We thought it’d be fun. It’s an open secret that teachers can be as bored as their students. Why not mix things up? All the classes participated, from 1A to 5F. We put the pi symbol on bulletin boards, had classes make posters with facts about circles, pi, famous mathematicians. 2E filled a poster up with as many digits as they could. And on the 14th, each class brought pies for everyone to share. We set it all up in the gym. You just want to make the day different sometimes, you know? We thought it would be fun.
What happened was, Abel Matthews in 4D brought his own pie. Which should have been fine. We wanted as many pies as possible — too much is always better than too little when you’re dealing with kids’ expectations. But the other kids, their parents had brought us pies — mostly cheap storebought. A few homemade. Abel’s pie was homemade. He made it himself. A dark chocolate pie — at least, that’s what it looked like — with a homemade crust, no whipped cream. When I say dark, I mean black, like a new moon. A new moon invisible in the night sky. With a shine you’d think meant a reflection, but when I bent over it, there was nothing but the absence of color.
It was a creepy pie. I know how that sounds. You just have to take my word for it. But Abel wasn’t a creepy kid. Just an odd one. You know the type. Maybe you were one. I was one! I was playing wizard in my backyard well into the sixth grade. Abel was odd. Very prim. Even though all our kids wear a uniform, he was the only one who looked proper in his. That was the word for Abel. Proper. He wasn’t bullied, as far as I ever knew. Teased, maybe, but not bullied. I don’t think any of the kids wanted to muss him up too much. Imagine a twelve-year-old English butler. That’s Abel. He did things properly. So when he baked a pie for Pi Day, he did it properly.
It tasted good. Dark chocolate with an odd, though not unpleasant, aftertaste. Miss Henry, who taught his class, cut out the first slices. More teachers than students partook; there were funner pies for the kids. What kid wants dark chocolate? What kid makes a dark chocolate pie? I had a slice. Lucia, who teaches 3F, she and I were laughing together about what the mysterious flavor was – gross guesses only. Then Miss Henry, who was a year from retirement, came and quietly asked me if I couldn’t come over. She had nearly finished slicing up Abel’s pie. About a fourth of it was left. She handed me the silver pie slicer she’d brought from her own home. She said, “I know it’s strange, but do you mind slicing the rest up?”
There was something in her tone, but I said sure. I stuck the slicer in, had to put a little oomph in it. “This crust is tough,” I said to her. “It didn’t taste this tough.” She just nodded. Her eyes were on the pie. I eventually made it though, pushed a slice free, put it on the plate. Did it again. And again. And again. About the fifth slice, I stopped. She nodded at me without taking her eyes off the pie. There was still about a fourth left. Maybe a little less. In fact, definitely a little less. But not five slices less. So I went at it harder. I pulled out ten slices. A little less than a little less of a fourth left.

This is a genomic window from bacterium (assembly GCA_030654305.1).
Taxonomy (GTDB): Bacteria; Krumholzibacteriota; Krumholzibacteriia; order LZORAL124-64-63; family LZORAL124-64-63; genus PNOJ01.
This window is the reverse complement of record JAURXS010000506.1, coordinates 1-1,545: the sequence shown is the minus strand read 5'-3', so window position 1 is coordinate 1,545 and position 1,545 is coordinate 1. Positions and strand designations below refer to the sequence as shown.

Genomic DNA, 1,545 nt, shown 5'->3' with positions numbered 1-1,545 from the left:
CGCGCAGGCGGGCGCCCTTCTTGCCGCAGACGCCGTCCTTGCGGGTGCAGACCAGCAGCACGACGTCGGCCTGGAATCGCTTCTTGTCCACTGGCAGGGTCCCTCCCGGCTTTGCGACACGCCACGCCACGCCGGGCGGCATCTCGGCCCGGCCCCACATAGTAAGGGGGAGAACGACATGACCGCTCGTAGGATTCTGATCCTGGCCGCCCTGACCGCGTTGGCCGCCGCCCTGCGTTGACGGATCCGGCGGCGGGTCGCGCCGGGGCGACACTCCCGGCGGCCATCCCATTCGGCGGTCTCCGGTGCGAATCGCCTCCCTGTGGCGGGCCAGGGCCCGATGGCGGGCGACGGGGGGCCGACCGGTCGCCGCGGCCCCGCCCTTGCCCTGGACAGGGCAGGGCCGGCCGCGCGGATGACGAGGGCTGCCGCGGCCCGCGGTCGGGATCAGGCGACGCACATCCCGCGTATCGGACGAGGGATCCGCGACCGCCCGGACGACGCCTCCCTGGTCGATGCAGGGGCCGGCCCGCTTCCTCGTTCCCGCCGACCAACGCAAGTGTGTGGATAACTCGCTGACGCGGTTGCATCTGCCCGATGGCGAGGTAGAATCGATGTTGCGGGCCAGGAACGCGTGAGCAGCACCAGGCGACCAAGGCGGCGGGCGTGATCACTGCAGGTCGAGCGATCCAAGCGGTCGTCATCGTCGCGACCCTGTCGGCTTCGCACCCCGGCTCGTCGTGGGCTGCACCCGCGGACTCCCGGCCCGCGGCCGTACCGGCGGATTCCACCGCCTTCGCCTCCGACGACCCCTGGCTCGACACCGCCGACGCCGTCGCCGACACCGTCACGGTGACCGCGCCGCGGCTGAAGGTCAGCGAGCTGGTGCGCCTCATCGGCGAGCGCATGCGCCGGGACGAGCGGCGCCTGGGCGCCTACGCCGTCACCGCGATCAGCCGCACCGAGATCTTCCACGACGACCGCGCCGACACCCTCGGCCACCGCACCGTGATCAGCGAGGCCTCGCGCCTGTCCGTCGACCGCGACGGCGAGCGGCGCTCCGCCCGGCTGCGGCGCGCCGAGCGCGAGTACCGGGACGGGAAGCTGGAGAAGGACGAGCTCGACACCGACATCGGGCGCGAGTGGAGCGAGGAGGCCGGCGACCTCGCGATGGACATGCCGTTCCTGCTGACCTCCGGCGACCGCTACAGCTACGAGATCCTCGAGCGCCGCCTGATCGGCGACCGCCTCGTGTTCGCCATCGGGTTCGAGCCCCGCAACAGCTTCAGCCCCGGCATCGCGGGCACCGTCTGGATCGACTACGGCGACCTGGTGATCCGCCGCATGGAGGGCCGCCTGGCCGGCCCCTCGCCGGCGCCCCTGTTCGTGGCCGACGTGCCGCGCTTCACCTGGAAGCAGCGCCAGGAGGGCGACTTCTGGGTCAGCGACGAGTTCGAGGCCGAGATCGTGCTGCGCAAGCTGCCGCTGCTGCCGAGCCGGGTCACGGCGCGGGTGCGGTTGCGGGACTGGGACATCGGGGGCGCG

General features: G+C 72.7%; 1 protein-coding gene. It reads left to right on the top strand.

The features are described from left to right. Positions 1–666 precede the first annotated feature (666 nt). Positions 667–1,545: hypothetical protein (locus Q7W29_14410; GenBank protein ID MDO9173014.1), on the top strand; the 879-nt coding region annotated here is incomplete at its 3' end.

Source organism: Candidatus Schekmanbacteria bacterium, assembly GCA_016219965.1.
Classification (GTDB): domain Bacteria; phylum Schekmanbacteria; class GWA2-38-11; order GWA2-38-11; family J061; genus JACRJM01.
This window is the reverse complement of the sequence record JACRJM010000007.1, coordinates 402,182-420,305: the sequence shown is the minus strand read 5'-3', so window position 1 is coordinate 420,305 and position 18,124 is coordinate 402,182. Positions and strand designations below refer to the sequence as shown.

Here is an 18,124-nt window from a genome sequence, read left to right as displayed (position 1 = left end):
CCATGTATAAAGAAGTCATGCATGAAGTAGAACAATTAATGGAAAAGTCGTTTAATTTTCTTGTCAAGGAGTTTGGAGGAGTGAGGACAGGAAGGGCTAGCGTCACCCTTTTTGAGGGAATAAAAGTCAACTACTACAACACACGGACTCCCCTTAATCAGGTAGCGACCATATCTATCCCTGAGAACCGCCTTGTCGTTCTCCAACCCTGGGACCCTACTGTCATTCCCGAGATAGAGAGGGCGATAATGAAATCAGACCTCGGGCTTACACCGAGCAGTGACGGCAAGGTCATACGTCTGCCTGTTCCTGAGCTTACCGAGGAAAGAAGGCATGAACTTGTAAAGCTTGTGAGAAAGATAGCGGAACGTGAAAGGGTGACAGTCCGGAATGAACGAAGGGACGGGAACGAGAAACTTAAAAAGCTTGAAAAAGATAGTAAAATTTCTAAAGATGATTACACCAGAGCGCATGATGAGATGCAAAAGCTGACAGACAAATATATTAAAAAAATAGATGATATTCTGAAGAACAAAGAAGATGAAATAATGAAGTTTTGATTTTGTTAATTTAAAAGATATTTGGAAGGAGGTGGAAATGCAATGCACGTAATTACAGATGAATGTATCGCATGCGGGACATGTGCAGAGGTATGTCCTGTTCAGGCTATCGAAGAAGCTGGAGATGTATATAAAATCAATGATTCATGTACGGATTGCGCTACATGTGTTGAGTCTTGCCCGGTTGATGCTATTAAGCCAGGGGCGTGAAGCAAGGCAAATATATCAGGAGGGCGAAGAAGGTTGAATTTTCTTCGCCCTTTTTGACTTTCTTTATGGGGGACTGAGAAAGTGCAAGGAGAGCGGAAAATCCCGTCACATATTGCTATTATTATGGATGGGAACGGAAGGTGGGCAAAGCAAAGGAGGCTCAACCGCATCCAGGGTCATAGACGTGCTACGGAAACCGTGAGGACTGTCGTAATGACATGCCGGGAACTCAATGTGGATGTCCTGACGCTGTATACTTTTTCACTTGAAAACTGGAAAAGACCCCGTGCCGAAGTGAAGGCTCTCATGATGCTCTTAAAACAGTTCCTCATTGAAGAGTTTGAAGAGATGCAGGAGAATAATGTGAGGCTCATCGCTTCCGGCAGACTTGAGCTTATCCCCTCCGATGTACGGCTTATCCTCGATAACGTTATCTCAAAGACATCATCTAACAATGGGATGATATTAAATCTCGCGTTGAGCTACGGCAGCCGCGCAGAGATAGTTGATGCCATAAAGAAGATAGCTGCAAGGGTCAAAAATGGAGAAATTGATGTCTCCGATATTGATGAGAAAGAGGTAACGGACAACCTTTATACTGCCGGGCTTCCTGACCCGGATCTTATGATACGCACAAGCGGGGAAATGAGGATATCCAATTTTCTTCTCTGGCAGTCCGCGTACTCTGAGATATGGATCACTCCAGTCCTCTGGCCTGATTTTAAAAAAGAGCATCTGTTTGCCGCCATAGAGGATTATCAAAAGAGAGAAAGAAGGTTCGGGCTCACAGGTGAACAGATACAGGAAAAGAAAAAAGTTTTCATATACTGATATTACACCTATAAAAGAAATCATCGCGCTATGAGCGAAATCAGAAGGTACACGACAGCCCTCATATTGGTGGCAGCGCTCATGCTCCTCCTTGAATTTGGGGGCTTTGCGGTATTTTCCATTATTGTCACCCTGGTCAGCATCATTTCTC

“I’m just going to pull the whole thing out,” I said.
“Okay,” she said. No one was paying any attention to us. As a surprise, we had setup a little cream pie throwing booth, for the kids to try to hit their teachers. That’s where all the kids were. Even Abel Matthews, as excited as the rest of them. He might have been an odd kid, but he was still a kid. His pie, though. I tried to stick the pie slicer under the whole section of remaining pie. It was like trying to pull up a brick wall. I tried going through the rim. Nothing. I lifted the glass pie dish, turned it upside down, and shook. Crumbs and flakes of pastry fell out. Nothing else. I put it back on the table.
“Okay,” I said. “Here’s what we do.”
What we did was tell Able Matthews that we had dropped his pie and shattered the pie glass. When his mother picked him up, I took the blame. I apologized profusely. I told her that I would replace her pie dish, and I did, though she told me not to. Abel was mad, wouldn’t look at me. We adults had a laugh about it. “Abel, you won’t forgive me?” We saw them off. It took a lot of effort to smile through it. Miss Henry and I never spoke about Pi Day again. We didn’t agree to it; we just knew. She retired the next year. Full pension. We threw a big party for her, with a square cake.
I still have the pie. I keep it in the back of my refrigerator. I’ve gotten it to about a centimeter. I’ve had to special order knives, but soon it’ll be outside even the thinnest edge’s reach. You’ll need a laser. And I suspect that, eventually, there won’t be a thin enough laser. Which is a headache I don’t need in my life. I should just throw it out. Except, when you lift the pie glass, bring the remaining slice up your eye, it’s almost thin enough to see through. To the other side. There’s something on the other side. And it’s not more pie.
William Hawkins has been published in Granta, ZYZZYVA and TriQuarterly. Originally from Louisiana, he currently lives in Los Angeles where he is at work on a novel.
Happy Pi Day from Every Day Fiction!